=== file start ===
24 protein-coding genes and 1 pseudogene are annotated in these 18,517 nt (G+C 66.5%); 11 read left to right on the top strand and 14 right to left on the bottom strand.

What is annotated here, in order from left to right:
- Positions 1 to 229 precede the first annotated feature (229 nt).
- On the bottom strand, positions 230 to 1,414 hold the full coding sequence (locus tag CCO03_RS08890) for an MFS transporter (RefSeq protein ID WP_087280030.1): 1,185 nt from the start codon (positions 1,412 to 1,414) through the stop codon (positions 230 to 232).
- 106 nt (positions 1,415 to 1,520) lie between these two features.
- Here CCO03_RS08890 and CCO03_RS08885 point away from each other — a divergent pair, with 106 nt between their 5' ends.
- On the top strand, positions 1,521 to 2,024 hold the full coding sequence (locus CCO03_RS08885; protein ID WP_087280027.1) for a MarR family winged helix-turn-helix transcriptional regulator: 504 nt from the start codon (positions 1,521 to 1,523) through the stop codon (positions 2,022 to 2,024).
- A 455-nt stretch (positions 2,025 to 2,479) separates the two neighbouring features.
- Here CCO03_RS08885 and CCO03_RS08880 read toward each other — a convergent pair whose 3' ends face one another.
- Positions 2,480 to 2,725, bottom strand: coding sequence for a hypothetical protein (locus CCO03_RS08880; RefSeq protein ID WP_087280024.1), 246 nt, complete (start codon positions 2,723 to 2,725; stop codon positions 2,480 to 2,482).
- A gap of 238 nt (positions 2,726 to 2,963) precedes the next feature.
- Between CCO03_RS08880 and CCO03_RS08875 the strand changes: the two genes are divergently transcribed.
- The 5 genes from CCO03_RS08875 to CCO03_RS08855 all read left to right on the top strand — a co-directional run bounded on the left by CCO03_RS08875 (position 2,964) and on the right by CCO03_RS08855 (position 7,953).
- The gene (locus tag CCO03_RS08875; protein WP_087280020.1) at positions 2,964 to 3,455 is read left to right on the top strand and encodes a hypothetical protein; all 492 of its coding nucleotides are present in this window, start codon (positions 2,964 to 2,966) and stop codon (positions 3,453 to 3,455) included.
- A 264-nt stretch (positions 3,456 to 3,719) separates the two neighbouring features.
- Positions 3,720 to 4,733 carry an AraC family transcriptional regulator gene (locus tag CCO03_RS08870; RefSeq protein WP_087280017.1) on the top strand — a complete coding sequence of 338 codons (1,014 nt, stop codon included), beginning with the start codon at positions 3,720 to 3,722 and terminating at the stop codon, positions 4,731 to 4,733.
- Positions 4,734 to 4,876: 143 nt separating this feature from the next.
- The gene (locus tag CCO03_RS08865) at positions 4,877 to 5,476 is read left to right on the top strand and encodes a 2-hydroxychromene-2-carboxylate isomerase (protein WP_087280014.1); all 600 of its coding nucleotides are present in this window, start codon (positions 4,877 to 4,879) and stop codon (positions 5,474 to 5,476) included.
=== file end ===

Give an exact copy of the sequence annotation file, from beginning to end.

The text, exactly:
24 protein-coding genes and 1 pseudogene are annotated in these 18,517 nt (G+C 66.5%); 11 read left to right on the top strand and 14 right to left on the bottom strand.

What is annotated here, in order from left to right:
- Positions 1 to 229 precede the first annotated feature (229 nt).
- On the bottom strand, positions 230 to 1,414 hold the full coding sequence (locus tag CCO03_RS08890) for an MFS transporter (RefSeq protein ID WP_087280030.1): 1,185 nt from the start codon (positions 1,412 to 1,414) through the stop codon (positions 230 to 232).
- 106 nt (positions 1,415 to 1,520) lie between these two features.
- Here CCO03_RS08890 and CCO03_RS08885 point away from each other — a divergent pair, with 106 nt between their 5' ends.
- On the top strand, positions 1,521 to 2,024 hold the full coding sequence (locus CCO03_RS08885; protein ID WP_087280027.1) for a MarR family winged helix-turn-helix transcriptional regulator: 504 nt from the start codon (positions 1,521 to 1,523) through the stop codon (positions 2,022 to 2,024).
- A 455-nt stretch (positions 2,025 to 2,479) separates the two neighbouring features.
- Here CCO03_RS08885 and CCO03_RS08880 read toward each other — a convergent pair whose 3' ends face one another.
- Positions 2,480 to 2,725, bottom strand: coding sequence for a hypothetical protein (locus CCO03_RS08880; RefSeq protein ID WP_087280024.1), 246 nt, complete (start codon positions 2,723 to 2,725; stop codon positions 2,480 to 2,482).
- A gap of 238 nt (positions 2,726 to 2,963) precedes the next feature.
- Between CCO03_RS08880 and CCO03_RS08875 the strand changes: the two genes are divergently transcribed.
- The 5 genes from CCO03_RS08875 to CCO03_RS08855 all read left to right on the top strand — a co-directional run bounded on the left by CCO03_RS08875 (position 2,964) and on the right by CCO03_RS08855 (position 7,953).
- The gene (locus tag CCO03_RS08875; protein WP_087280020.1) at positions 2,964 to 3,455 is read left to right on the top strand and encodes a hypothetical protein; all 492 of its coding nucleotides are present in this window, start codon (positions 2,964 to 2,966) and stop codon (positions 3,453 to 3,455) included.
- A 264-nt stretch (positions 3,456 to 3,719) separates the two neighbouring features.
- Positions 3,720 to 4,733 carry an AraC family transcriptional regulator gene (locus tag CCO03_RS08870; RefSeq protein WP_087280017.1) on the top strand — a complete coding sequence of 338 codons (1,014 nt, stop codon included), beginning with the start codon at positions 3,720 to 3,722 and terminating at the stop codon, positions 4,731 to 4,733.
- Positions 4,734 to 4,876: 143 nt separating this feature from the next.
- The gene (locus tag CCO03_RS08865) at positions 4,877 to 5,476 is read left to right on the top strand and encodes a 2-hydroxychromene-2-carboxylate isomerase (protein WP_087280014.1); all 600 of its coding nucleotides are present in this window, start codon (positions 4,877 to 4,879) and stop codon (positions 5,474 to 5,476) included.